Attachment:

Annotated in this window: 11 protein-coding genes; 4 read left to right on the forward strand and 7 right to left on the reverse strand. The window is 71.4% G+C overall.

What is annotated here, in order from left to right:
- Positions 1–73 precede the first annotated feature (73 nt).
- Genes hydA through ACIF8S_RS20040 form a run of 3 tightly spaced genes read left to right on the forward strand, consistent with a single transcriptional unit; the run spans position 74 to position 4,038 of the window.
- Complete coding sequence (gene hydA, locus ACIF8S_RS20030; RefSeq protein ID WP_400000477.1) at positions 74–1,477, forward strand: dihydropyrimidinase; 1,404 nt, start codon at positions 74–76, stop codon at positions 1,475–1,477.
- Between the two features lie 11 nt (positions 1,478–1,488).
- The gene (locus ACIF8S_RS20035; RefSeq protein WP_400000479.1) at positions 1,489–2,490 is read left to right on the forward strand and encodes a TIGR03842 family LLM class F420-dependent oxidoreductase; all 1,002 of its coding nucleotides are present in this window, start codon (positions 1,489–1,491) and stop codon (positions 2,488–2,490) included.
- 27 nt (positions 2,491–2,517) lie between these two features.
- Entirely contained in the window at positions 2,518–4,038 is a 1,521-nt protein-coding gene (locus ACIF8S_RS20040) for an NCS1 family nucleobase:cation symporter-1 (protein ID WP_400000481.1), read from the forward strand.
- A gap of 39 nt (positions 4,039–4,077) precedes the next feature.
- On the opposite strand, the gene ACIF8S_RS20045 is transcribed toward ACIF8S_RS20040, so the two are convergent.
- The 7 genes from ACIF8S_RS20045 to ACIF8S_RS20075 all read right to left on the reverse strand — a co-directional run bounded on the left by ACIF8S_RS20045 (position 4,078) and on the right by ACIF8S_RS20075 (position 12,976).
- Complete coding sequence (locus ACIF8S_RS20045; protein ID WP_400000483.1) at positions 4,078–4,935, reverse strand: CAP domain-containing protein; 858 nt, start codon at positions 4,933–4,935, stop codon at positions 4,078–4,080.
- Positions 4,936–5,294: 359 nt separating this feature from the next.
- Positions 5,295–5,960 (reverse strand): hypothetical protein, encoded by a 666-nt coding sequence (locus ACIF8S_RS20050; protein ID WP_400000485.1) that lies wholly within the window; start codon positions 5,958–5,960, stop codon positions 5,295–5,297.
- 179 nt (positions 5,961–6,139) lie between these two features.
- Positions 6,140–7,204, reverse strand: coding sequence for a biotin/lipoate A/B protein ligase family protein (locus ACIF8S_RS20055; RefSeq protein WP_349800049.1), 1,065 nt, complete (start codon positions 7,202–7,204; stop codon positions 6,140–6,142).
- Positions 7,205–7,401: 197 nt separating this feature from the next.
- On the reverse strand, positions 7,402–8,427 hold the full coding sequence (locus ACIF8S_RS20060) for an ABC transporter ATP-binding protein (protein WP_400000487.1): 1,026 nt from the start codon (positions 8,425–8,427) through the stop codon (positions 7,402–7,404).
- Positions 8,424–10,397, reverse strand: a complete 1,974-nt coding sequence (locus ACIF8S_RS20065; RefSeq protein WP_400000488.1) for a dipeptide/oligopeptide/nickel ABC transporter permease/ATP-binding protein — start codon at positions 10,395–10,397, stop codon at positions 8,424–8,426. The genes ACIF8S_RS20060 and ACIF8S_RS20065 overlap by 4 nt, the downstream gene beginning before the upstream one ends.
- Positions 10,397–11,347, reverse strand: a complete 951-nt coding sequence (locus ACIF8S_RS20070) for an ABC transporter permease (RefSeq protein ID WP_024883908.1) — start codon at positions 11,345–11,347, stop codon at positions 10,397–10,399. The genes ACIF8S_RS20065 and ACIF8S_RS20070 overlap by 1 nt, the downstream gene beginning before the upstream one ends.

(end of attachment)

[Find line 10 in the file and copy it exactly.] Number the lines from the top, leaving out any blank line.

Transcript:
- A gap of 39 nt (positions 4,039–4,077) precedes the next feature.